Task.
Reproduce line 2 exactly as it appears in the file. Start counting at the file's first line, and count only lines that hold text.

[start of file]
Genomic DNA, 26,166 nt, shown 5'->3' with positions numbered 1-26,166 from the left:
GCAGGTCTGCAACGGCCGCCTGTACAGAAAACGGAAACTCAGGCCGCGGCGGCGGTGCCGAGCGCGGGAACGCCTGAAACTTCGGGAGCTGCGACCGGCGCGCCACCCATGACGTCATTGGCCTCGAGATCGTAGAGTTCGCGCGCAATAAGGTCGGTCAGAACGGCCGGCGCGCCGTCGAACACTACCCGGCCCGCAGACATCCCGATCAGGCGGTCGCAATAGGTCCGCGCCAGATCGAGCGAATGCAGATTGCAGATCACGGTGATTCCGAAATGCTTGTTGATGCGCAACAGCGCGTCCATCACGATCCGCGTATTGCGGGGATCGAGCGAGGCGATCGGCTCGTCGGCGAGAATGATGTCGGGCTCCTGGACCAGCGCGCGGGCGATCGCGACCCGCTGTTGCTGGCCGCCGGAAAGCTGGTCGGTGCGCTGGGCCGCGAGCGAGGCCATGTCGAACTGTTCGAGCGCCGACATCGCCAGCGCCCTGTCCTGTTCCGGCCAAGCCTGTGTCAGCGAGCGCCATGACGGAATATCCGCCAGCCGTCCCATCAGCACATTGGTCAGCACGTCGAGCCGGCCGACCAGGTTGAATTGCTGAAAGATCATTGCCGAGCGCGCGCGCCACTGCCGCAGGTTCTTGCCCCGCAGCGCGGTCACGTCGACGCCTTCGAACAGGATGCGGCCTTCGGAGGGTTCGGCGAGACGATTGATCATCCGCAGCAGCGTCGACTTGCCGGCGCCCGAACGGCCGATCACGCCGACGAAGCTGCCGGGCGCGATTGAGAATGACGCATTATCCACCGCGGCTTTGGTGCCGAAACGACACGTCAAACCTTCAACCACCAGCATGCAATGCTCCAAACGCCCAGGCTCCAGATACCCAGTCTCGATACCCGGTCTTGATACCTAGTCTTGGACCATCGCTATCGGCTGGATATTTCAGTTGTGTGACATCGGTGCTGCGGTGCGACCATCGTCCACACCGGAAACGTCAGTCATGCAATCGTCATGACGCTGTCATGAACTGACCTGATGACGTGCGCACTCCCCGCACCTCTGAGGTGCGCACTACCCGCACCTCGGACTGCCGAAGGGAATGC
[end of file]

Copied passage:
GCAGGTCTGCAACGGCCGCCTGTACAGAAAACGGAAACTCAGGCCGCGGCGGCGGTGCCGAGCGCGGGAACGCCTGAAACTTCGGGAGCTGCGACCGGCGCGCCACCCATGACGTCATTGGCCTCGAGATCGTAGAGTTCGCGCGCAATAAGGTCGGTCAGAACGGCCGGCGCGCCGTCGAACACTACCCGGCCCGCAGACATCCCGATCAGGCGGTCGCAATAGGTCCGCGCCAGATCGAGCGAATGCAGATTGCAGATCACGGTGATTCCGAAATGCTTGTTGATGCGCAACAGCGCGTCCATCACGATCCGCGTATTGCGGGGATCGAGCGAGGCGATCGGCTCGTCGGCGAGAATGATGTCGGGCTCCTGGACCAGCGCGCGGGCGATCGCGACCCGCTGTTGCTGGCCGCCGGAAAGCTGGTCGGTGCGCTGGGCCGCGAGCGAGGCCATGTCGAACTGTTCGAGCGCCGACATCGCCAGCGCCCTGTCCTGTTCCGGCCAAGCCTGTGTCAGCGAGCGCCATGACGGAATATCCGCCAGCCGTCCCATCAGCACATTGGTCAGCACGTCGAGCCGGCCGACCAGGTTGAATTGCTGAAAGATCATTGCCGAGCGCGCGCGCCACTGCCGCAGGTTCTTGCCCCGCAGCGCGGTCACGTCGACGCCTTCGAACAGGATGCGGCCTTCGGAGGGTTCGGCGAGACGATTGATCATCCGCAGCAGCGTCGACTTGCCGGCGCCCGAACGGCCGATCACGCCGACGAAGCTGCCGGGCGCGATTGAGAATGACGCATTATCCACCGCGGCTTTGGTGCCGAAACGACACGTCAAACCTTCAACCACCAGCATGCAATGCTCCAAACGCCCAGGCTCCAGATACCCAGTCTCGATACCCGGTCTTGATACCTAGTCTTGGACCATCGCTATCGGCTGGATATTTCAGTTGTGTGACATCGGTGCTGCGGTGCGACCATCGTCCACACCGGAAACGTCAGTCATGCAATCGTCATGACGCTGTCATGAACTGACCTGATGACGTGCGCACTCCCCGCACCTCTGAGGTGCGCACTACCCGCACCTCGGACTGCCGAAGGGAATGC